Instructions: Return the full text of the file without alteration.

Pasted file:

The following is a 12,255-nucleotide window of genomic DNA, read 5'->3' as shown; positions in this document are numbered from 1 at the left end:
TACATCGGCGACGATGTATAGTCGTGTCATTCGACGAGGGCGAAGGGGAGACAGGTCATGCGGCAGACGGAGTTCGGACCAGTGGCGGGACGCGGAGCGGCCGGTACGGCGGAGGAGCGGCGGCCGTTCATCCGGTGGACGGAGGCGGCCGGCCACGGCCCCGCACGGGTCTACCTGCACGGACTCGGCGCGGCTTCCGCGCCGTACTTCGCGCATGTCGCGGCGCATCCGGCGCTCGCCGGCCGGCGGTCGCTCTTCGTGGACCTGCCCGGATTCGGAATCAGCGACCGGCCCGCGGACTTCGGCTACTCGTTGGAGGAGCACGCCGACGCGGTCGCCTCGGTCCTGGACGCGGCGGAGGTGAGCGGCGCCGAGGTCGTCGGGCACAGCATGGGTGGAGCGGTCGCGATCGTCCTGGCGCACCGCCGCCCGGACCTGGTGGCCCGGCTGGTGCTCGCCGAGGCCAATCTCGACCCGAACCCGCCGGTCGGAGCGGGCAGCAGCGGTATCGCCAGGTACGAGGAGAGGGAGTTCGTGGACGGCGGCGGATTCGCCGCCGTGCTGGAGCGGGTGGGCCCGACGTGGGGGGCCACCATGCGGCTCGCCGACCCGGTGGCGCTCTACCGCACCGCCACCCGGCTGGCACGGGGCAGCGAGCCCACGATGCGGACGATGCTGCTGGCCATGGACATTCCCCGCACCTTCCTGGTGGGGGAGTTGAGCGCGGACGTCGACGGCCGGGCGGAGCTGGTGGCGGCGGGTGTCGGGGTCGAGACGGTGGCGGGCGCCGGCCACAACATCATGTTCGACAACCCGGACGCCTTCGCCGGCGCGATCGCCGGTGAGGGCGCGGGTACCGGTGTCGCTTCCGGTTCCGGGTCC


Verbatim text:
The following is a 12,255-nucleotide window of genomic DNA, read 5'->3' as shown; positions in this document are numbered from 1 at the left end:
TACATCGGCGACGATGTATAGTCGTGTCATTCGACGAGGGCGAAGGGGAGACAGGTCATGCGGCAGACGGAGTTCGGACCAGTGGCGGGACGCGGAGCGGCCGGTACGGCGGAGGAGCGGCGGCCGTTCATCCGGTGGACGGAGGCGGCCGGCCACGGCCCCGCACGGGTCTACCTGCACGGACTCGGCGCGGCTTCCGCGCCGTACTTCGCGCATGTCGCGGCGCATCCGGCGCTCGCCGGCCGGCGGTCGCTCTTCGTGGACCTGCCCGGATTCGGAATCAGCGACCGGCCCGCGGACTTCGGCTACTCGTTGGAGGAGCACGCCGACGCGGTCGCCTCGGTCCTGGACGCGGCGGAGGTGAGCGGCGCCGAGGTCGTCGGGCACAGCATGGGTGGAGCGGTCGCGATCGTCCTGGCGCACCGCCGCCCGGACCTGGTGGCCCGGCTGGTGCTCGCCGAGGCCAATCTCGACCCGAACCCGCCGGTCGGAGCGGGCAGCAGCGGTATCGCCAGGTACGAGGAGAGGGAGTTCGTGGACGGCGGCGGATTCGCCGCCGTGCTGGAGCGGGTGGGCCCGACGTGGGGGGCCACCATGCGGCTCGCCGACCCGGTGGCGCTCTACCGCACCGCCACCCGGCTGGCACGGGGCAGCGAGCCCACGATGCGGACGATGCTGCTGGCCATGGACATTCCCCGCACCTTCCTGGTGGGGGAGTTGAGCGCGGACGTCGACGGCCGGGCGGAGCTGGTGGCGGCGGGTGTCGGGGTCGAGACGGTGGCGGGCGCCGGCCACAACATCATGTTCGACAACCCGGACGCCTTCGCCGGCGCGATCGCCGGTGAGGGCGCGGGTACCGGTGTCGCTTCCGGTTCCGGGTCC